Trick-or-treating, costumes, and parties, our celebration of Halloween is next level. In America, we bestow an entire pumpkin-spiced season to getting spooky, wedging it between Labor Day and the Christmas retail purge beginning November 1st. Last year, the U.S. spent over three billion dollars on Halloween; according to the National Retail Federation, this is a significant uptick in sales from 2019, 2020, and pre-pandemic.
Our Halloween festivities have significantly evolved over the last hundred years; they lean more and more toward mass consumerism. Regardless of how much we spend on our candy and costumes, the tradition of setting out sweets to appease sprites and ghouls—and the occasional spiderman—has ancient roots. The night of October 31st is still faintly similar to its pagan origins dating over two thousand years ago. Over the millennia, cultural and religious controversy, from Roman conquerors and Catholic Church enterprises, changed how people celebrated Halloween, and the harvest, and honored the dead. Yet, some antiquated traditions remain.
Halloween can be traced back nearly two thousand years to an ancient Celtic fire festival called Samhain (pronounced sow-wane). Samhain was the most important fire festival as it marked the beginning of a new year. The fall equinox on October 31st marks the end of summer and the beginning of the cold dark winter months. For these ancient people, life was hard and harder still in winter, a period often marked by sickness and death.
Celtic people believed in the fundamental dichotomy of light and darkness, the ultimate archetype of good versus evil. Light represented life, goodness, and bounty, whereas darkness stood for death, illness, and destruction. The night of October 31st was a time to celebrate the summer’s end harvest and a night to usher in the darkness of winter. On the night of Samhain, the Celts believed that the boundary separating the physical and spiritual worlds vanished, and the dead would walk among the living. Druid and Celtic priests led the festival.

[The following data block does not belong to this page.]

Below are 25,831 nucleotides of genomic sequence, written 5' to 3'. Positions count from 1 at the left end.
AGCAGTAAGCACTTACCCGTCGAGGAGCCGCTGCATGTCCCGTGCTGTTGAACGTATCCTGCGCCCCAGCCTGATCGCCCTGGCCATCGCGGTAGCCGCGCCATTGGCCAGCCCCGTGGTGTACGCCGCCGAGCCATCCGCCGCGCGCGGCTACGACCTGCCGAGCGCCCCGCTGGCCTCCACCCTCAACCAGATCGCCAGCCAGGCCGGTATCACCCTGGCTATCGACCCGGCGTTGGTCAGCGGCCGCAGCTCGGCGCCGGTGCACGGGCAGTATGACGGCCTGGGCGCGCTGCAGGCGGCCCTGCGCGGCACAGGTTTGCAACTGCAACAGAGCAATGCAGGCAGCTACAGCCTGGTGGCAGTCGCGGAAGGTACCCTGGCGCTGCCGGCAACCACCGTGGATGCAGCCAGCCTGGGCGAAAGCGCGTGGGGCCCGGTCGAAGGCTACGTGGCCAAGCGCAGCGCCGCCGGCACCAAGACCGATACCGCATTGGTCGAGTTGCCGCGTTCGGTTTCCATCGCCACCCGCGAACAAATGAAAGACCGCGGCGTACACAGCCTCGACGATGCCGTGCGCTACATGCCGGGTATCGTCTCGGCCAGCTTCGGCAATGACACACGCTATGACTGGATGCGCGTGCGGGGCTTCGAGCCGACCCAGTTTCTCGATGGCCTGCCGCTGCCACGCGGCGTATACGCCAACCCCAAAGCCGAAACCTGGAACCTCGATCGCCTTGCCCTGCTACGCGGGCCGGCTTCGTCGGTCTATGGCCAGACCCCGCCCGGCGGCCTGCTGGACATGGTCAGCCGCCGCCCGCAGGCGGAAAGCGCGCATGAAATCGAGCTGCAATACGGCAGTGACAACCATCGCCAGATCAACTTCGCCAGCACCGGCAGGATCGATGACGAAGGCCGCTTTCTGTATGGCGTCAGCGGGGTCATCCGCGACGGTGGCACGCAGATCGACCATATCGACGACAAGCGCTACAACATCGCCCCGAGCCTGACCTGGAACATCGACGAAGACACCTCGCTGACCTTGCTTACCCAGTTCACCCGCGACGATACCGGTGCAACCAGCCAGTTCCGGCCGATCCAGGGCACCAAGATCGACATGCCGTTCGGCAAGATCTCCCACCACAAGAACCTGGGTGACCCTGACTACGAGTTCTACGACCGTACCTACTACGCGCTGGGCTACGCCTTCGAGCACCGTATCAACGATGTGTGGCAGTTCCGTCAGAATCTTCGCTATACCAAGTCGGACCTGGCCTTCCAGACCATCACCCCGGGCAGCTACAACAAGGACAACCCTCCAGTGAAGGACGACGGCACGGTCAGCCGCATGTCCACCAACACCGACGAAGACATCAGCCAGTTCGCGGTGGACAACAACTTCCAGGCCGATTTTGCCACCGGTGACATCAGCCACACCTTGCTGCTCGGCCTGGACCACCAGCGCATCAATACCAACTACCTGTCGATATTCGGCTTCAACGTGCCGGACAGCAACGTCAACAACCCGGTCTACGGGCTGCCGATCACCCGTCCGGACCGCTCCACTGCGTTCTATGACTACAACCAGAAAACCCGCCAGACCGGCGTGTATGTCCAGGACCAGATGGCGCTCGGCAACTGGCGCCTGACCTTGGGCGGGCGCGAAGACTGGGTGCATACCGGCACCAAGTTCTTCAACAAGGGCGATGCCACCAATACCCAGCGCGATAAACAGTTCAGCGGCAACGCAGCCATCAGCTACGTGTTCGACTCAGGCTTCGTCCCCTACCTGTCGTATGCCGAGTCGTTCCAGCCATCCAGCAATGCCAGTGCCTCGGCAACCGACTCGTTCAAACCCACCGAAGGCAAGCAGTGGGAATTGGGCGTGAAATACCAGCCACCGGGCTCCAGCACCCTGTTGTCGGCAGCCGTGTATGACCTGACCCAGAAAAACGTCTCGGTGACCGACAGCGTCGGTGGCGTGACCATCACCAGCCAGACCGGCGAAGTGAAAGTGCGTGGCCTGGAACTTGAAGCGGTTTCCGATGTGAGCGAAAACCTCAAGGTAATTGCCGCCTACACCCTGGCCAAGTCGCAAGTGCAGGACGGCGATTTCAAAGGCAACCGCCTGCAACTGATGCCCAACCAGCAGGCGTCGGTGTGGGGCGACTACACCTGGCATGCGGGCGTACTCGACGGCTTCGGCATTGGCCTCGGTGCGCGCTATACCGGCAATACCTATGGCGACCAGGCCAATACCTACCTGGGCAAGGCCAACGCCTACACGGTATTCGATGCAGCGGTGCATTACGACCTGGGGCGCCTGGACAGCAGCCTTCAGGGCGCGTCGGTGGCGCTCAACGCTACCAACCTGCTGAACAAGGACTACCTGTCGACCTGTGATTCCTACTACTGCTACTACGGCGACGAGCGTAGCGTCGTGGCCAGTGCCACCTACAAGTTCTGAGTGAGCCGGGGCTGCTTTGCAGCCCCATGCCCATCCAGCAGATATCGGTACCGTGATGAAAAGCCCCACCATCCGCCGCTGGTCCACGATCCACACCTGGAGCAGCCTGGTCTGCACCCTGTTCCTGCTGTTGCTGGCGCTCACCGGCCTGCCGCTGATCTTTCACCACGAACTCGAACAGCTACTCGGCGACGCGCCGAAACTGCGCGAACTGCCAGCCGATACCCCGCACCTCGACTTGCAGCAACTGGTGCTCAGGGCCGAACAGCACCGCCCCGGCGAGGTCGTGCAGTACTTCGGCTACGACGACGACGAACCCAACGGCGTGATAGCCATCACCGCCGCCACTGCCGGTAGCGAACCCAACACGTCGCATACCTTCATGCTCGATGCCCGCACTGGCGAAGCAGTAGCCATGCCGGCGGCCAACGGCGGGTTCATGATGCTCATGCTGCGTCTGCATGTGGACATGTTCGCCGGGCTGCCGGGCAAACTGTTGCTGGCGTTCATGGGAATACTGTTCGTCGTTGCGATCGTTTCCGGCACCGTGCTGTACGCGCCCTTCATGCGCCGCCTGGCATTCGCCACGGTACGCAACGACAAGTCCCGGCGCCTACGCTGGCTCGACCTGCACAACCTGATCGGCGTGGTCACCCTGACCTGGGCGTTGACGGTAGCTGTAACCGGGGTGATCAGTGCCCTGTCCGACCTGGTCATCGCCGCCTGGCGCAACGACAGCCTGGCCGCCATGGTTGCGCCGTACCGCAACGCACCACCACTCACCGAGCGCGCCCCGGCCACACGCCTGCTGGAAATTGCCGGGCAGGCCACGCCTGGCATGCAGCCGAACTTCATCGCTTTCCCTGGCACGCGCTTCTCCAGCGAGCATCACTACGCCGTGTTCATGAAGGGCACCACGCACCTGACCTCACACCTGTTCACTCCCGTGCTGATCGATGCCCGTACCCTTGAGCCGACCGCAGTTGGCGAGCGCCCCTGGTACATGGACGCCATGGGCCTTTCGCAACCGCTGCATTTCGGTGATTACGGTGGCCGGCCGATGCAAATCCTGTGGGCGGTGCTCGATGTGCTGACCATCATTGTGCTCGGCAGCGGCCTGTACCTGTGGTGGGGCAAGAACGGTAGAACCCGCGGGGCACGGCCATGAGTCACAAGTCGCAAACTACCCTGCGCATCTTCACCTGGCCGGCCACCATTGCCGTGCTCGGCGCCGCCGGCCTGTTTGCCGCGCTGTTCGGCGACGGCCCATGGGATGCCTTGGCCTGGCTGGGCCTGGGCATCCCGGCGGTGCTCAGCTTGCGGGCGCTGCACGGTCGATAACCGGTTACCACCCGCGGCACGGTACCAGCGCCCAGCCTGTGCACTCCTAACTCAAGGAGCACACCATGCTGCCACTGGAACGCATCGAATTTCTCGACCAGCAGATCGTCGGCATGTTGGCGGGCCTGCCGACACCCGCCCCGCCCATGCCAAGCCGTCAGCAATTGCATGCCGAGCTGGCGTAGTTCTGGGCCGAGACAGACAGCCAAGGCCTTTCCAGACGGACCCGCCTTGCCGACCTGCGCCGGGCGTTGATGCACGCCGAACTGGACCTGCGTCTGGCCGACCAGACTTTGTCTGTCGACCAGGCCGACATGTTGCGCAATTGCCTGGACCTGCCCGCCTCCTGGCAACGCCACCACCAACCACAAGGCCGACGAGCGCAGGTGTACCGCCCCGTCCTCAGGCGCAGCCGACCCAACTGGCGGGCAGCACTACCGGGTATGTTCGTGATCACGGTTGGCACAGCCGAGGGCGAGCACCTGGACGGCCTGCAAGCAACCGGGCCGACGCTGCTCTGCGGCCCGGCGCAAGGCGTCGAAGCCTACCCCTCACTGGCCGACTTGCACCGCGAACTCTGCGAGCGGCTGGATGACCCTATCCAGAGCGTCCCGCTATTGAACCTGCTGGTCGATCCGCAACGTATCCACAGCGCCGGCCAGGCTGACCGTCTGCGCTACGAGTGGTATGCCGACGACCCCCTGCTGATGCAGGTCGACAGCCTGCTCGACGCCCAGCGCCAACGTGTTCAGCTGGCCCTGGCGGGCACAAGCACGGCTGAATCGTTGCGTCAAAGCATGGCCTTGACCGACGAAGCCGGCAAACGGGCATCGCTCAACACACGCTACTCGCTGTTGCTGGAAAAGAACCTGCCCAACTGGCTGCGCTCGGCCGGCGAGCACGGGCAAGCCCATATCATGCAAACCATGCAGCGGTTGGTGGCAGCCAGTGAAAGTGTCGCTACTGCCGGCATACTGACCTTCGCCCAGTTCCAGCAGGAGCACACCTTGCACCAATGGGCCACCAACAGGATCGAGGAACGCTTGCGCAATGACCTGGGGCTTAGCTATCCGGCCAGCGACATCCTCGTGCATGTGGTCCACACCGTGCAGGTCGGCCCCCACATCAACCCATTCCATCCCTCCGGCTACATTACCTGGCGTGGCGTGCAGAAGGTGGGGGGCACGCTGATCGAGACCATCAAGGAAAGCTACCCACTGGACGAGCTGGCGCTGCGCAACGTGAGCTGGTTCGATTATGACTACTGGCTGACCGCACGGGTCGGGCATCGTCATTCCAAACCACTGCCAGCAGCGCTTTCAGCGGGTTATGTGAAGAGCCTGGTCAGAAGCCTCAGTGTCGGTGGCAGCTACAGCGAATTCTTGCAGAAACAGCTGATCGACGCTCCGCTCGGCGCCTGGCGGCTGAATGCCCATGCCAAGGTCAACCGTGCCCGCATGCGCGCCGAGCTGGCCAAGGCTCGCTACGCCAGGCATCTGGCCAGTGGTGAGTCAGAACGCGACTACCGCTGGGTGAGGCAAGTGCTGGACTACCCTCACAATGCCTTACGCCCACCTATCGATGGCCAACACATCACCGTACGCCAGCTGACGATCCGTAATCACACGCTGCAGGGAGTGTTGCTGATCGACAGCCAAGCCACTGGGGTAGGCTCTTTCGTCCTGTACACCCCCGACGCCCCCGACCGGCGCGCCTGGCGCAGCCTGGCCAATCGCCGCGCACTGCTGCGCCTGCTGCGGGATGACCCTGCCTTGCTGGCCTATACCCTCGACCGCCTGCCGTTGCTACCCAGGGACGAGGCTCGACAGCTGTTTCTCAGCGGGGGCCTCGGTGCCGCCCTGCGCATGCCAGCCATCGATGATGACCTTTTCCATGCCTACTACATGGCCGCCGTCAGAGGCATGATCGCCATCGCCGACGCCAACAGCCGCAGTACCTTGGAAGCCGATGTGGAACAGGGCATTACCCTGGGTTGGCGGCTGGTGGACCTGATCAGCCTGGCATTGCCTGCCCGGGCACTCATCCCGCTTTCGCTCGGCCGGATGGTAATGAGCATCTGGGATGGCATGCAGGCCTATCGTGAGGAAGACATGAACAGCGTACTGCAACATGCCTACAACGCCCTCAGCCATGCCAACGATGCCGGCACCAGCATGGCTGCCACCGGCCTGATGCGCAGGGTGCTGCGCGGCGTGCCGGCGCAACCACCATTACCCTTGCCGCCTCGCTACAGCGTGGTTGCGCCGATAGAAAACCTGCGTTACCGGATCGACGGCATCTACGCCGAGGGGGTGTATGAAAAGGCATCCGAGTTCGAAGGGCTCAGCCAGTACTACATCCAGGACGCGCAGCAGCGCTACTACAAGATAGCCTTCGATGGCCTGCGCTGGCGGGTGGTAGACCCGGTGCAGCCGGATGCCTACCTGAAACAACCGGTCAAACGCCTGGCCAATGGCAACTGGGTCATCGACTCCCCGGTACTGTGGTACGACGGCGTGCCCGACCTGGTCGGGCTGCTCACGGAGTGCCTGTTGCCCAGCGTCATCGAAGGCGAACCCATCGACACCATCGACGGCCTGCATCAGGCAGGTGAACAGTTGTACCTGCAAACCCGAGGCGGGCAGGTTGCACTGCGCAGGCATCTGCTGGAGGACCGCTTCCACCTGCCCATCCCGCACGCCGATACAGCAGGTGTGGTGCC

They would call upon each household to extinguish the fires in their hearths. These priests built large sacred bonfires, and the people would gather to offer burnt sacrifices to Celtic Deities. Many tribes placed offerings of the feast outside their village, gifts to feed hungry loved ones who had died and to dissuade those spirits looking for mischief. It was a magical night that ushered in the paranormal. Many of the Celts would wear masks or animal skins to hide their identities from the roaming spirits, feeling safe to celebrate in anonymity. At the end of the celebration, each household would relight their hearth from the sacred bonfire to help protect them in the upcoming winter.
In 43 A.D., the Roman Empire conquered most of the Celtic territory of western and central Europe. Over the next 400 years, the people of this region adopted many Roman traditions, including two festivals in late October. Feralia honored the passing of the dead and a special day to celebrate Pomona, a Roman sprite who watched over and cared for fruit orchards, both fused with the fire festival. During this period, historians began to see more depictions of apples, the symbol for Pomona, and the playful tradition of bobbing for apples with Samhain.
During the Middle Ages, 5th -15th centuries A.D., the Catholic Church gained much influence over the region. Pope Gregory I recognized the importance of tradition. Instead of doing away with non-Christian customs, he baptized them. Old pagan temples became new churches, and ancient rites were converted into dedicated Christian holidays.